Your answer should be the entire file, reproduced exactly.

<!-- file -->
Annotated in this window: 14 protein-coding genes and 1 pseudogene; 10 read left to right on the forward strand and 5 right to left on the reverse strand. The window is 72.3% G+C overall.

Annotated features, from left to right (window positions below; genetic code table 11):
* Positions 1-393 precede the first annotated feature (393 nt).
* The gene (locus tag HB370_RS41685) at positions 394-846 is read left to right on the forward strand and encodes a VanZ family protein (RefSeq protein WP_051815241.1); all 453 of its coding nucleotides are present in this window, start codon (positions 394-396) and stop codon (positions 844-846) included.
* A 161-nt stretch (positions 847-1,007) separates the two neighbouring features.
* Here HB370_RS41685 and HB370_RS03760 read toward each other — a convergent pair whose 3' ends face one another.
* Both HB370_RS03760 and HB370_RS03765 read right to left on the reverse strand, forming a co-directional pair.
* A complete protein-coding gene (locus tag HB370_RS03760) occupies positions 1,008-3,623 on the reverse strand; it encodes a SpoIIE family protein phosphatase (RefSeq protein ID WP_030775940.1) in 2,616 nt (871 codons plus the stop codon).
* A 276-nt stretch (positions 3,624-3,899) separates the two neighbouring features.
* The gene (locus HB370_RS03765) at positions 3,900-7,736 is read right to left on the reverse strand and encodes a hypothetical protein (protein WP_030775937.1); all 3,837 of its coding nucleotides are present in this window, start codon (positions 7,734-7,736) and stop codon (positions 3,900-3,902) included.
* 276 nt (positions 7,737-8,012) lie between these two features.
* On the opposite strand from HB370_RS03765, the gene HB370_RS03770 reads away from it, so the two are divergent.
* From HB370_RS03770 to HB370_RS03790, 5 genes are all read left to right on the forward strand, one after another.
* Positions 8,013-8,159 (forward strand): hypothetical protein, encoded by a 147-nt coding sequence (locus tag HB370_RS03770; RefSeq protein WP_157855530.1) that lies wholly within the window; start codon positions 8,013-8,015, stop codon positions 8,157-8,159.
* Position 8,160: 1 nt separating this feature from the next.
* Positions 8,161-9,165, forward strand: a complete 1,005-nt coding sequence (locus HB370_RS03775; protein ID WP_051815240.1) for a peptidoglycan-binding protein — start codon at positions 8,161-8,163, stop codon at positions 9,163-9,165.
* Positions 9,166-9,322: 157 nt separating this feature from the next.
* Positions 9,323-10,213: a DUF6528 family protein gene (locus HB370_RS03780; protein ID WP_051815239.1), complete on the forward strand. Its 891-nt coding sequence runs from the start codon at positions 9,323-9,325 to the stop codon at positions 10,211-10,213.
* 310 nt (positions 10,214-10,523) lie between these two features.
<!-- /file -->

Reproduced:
Annotated in this window: 14 protein-coding genes and 1 pseudogene; 10 read left to right on the forward strand and 5 right to left on the reverse strand. The window is 72.3% G+C overall.

Annotated features, from left to right (window positions below; genetic code table 11):
* Positions 1-393 precede the first annotated feature (393 nt).
* The gene (locus tag HB370_RS41685) at positions 394-846 is read left to right on the forward strand and encodes a VanZ family protein (RefSeq protein WP_051815241.1); all 453 of its coding nucleotides are present in this window, start codon (positions 394-396) and stop codon (positions 844-846) included.
* A 161-nt stretch (positions 847-1,007) separates the two neighbouring features.
* Here HB370_RS41685 and HB370_RS03760 read toward each other — a convergent pair whose 3' ends face one another.
* Both HB370_RS03760 and HB370_RS03765 read right to left on the reverse strand, forming a co-directional pair.
* A complete protein-coding gene (locus tag HB370_RS03760) occupies positions 1,008-3,623 on the reverse strand; it encodes a SpoIIE family protein phosphatase (RefSeq protein ID WP_030775940.1) in 2,616 nt (871 codons plus the stop codon).
* A 276-nt stretch (positions 3,624-3,899) separates the two neighbouring features.
* The gene (locus HB370_RS03765) at positions 3,900-7,736 is read right to left on the reverse strand and encodes a hypothetical protein (protein WP_030775937.1); all 3,837 of its coding nucleotides are present in this window, start codon (positions 7,734-7,736) and stop codon (positions 3,900-3,902) included.
* 276 nt (positions 7,737-8,012) lie between these two features.
* On the opposite strand from HB370_RS03765, the gene HB370_RS03770 reads away from it, so the two are divergent.
* From HB370_RS03770 to HB370_RS03790, 5 genes are all read left to right on the forward strand, one after another.
* Positions 8,013-8,159 (forward strand): hypothetical protein, encoded by a 147-nt coding sequence (locus tag HB370_RS03770; RefSeq protein WP_157855530.1) that lies wholly within the window; start codon positions 8,013-8,015, stop codon positions 8,157-8,159.
* Position 8,160: 1 nt separating this feature from the next.
* Positions 8,161-9,165, forward strand: a complete 1,005-nt coding sequence (locus HB370_RS03775; protein ID WP_051815240.1) for a peptidoglycan-binding protein — start codon at positions 8,161-8,163, stop codon at positions 9,163-9,165.
* Positions 9,166-9,322: 157 nt separating this feature from the next.
* Positions 9,323-10,213: a DUF6528 family protein gene (locus HB370_RS03780; protein ID WP_051815239.1), complete on the forward strand. Its 891-nt coding sequence runs from the start codon at positions 9,323-9,325 to the stop codon at positions 10,211-10,213.
* 310 nt (positions 10,214-10,523) lie between these two features.